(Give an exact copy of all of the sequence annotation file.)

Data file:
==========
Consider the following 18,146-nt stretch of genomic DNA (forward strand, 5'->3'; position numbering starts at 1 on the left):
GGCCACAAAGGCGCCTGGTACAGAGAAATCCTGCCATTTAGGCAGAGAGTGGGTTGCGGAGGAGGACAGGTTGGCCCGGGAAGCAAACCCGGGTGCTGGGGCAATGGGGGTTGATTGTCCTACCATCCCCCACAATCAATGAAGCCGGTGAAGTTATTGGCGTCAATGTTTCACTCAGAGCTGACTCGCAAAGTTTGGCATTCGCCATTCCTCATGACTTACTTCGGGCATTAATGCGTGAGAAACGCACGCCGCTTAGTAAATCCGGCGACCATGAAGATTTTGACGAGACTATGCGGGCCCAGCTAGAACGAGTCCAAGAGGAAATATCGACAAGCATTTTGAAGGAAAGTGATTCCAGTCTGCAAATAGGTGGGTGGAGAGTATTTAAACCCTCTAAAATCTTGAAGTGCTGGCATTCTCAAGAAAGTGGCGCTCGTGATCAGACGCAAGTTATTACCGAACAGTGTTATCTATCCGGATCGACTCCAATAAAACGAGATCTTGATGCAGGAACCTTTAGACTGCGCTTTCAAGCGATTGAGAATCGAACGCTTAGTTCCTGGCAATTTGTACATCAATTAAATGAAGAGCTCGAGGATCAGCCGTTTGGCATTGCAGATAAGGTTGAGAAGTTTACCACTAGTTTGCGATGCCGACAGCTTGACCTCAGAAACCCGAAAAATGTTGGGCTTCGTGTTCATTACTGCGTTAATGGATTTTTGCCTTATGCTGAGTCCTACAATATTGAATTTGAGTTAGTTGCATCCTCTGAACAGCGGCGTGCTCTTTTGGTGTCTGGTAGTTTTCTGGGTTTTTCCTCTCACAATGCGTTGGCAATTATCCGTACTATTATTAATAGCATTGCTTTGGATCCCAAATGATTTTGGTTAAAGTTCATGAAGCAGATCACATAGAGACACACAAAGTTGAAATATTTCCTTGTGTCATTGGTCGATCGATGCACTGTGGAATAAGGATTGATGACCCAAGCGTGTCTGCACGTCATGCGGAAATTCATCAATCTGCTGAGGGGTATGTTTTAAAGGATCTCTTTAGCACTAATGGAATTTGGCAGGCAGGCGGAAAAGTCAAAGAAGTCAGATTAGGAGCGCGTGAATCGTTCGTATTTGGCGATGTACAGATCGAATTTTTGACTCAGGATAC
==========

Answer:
Consider the following 18,146-nt stretch of genomic DNA (forward strand, 5'->3'; position numbering starts at 1 on the left):
GGCCACAAAGGCGCCTGGTACAGAGAAATCCTGCCATTTAGGCAGAGAGTGGGTTGCGGAGGAGGACAGGTTGGCCCGGGAAGCAAACCCGGGTGCTGGGGCAATGGGGGTTGATTGTCCTACCATCCCCCACAATCAATGAAGCCGGTGAAGTTATTGGCGTCAATGTTTCACTCAGAGCTGACTCGCAAAGTTTGGCATTCGCCATTCCTCATGACTTACTTCGGGCATTAATGCGTGAGAAACGCACGCCGCTTAGTAAATCCGGCGACCATGAAGATTTTGACGAGACTATGCGGGCCCAGCTAGAACGAGTCCAAGAGGAAATATCGACAAGCATTTTGAAGGAAAGTGATTCCAGTCTGCAAATAGGTGGGTGGAGAGTATTTAAACCCTCTAAAATCTTGAAGTGCTGGCATTCTCAAGAAAGTGGCGCTCGTGATCAGACGCAAGTTATTACCGAACAGTGTTATCTATCCGGATCGACTCCAATAAAACGAGATCTTGATGCAGGAACCTTTAGACTGCGCTTTCAAGCGATTGAGAATCGAACGCTTAGTTCCTGGCAATTTGTACATCAATTAAATGAAGAGCTCGAGGATCAGCCGTTTGGCATTGCAGATAAGGTTGAGAAGTTTACCACTAGTTTGCGATGCCGACAGCTTGACCTCAGAAACCCGAAAAATGTTGGGCTTCGTGTTCATTACTGCGTTAATGGATTTTTGCCTTATGCTGAGTCCTACAATATTGAATTTGAGTTAGTTGCATCCTCTGAACAGCGGCGTGCTCTTTTGGTGTCTGGTAGTTTTCTGGGTTTTTCCTCTCACAATGCGTTGGCAATTATCCGTACTATTATTAATAGCATTGCTTTGGATCCCAAATGATTTTGGTTAAAGTTCATGAAGCAGATCACATAGAGACACACAAAGTTGAAATATTTCCTTGTGTCATTGGTCGATCGATGCACTGTGGAATAAGGATTGATGACCCAAGCGTGTCTGCACGTCATGCGGAAATTCATCAATCTGCTGAGGGGTATGTTTTAAAGGATCTCTTTAGCACTAATGGAATTTGGCAGGCAGGCGGAAAAGTCAAAGAAGTCAGATTAGGAGCGCGTGAATCGTTCGTATTTGGCGATGTACAGATCGAATTTTTGACTCAGGATAC